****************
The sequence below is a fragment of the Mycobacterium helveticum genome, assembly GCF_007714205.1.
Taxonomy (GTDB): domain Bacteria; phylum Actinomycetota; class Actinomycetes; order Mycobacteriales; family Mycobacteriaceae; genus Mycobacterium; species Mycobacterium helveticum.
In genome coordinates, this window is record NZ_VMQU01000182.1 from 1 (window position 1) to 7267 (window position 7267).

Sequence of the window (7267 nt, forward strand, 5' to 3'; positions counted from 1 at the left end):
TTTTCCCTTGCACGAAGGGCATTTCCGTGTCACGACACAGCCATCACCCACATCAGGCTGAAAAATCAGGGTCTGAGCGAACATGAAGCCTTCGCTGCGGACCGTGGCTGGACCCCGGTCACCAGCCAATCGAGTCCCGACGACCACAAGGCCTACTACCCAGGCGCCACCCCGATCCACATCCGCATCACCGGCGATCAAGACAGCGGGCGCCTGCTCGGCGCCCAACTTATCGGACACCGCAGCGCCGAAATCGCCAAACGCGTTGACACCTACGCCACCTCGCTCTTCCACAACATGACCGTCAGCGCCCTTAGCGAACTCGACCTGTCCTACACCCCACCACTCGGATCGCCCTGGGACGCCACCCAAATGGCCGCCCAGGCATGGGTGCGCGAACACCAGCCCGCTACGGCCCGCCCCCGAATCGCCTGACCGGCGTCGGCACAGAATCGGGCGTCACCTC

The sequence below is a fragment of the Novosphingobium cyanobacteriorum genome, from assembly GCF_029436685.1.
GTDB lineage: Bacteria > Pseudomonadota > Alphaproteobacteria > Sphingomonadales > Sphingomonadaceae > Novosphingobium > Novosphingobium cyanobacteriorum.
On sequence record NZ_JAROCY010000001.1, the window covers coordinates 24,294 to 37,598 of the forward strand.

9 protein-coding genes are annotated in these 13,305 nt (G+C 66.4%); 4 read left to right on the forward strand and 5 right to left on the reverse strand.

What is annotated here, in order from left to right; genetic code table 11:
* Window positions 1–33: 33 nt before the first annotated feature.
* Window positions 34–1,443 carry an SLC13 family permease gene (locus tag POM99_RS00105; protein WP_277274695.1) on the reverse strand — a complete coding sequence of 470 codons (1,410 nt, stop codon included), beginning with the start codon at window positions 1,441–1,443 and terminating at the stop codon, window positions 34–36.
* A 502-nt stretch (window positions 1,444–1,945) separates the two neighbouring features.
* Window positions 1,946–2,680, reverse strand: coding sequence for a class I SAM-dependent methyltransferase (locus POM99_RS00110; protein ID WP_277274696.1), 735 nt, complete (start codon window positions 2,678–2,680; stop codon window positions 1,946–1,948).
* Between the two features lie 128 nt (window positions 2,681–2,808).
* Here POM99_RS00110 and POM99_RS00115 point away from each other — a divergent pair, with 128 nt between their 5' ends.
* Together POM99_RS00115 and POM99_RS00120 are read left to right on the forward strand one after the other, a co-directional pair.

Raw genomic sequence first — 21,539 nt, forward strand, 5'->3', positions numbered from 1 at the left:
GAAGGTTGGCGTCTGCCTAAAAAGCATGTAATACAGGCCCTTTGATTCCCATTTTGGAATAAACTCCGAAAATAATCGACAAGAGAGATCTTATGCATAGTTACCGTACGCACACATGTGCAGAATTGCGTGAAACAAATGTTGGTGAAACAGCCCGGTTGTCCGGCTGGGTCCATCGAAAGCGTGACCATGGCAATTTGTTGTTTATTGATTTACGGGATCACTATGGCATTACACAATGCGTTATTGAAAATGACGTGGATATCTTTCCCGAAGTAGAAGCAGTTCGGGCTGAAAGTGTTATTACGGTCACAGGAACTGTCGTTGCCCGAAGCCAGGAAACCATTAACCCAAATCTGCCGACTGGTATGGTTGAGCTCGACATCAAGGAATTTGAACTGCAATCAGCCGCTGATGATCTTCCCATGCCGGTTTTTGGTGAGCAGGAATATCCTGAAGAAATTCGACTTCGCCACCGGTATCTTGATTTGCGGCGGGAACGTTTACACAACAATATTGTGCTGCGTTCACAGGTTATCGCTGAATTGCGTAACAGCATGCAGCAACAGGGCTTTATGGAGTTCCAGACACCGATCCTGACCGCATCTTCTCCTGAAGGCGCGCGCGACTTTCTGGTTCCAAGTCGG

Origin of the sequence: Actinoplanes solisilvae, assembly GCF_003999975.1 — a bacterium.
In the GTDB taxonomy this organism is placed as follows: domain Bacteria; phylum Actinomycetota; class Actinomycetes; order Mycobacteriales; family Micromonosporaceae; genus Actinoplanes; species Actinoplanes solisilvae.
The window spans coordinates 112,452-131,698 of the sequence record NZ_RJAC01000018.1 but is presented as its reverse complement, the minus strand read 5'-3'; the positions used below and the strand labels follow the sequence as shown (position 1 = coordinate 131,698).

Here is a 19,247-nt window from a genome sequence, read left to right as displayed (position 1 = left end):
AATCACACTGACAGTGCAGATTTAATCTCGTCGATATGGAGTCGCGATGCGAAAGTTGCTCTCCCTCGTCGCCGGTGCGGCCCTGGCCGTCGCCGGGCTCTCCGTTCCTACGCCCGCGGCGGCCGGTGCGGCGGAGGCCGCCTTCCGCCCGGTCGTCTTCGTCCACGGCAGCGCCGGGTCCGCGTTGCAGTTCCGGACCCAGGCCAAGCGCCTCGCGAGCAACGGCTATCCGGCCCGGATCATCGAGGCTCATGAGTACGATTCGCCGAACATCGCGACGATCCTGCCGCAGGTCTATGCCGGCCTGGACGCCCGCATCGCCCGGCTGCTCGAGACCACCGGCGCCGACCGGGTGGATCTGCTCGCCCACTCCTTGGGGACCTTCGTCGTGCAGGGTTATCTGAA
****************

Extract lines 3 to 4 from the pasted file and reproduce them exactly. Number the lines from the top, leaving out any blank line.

In genome coordinates, this window is record NZ_VMQU01000182.1 from 1 (window position 1) to 7267 (window position 7267).

Sequence of the window (7267 nt, forward strand, 5' to 3'; positions counted from 1 at the left end):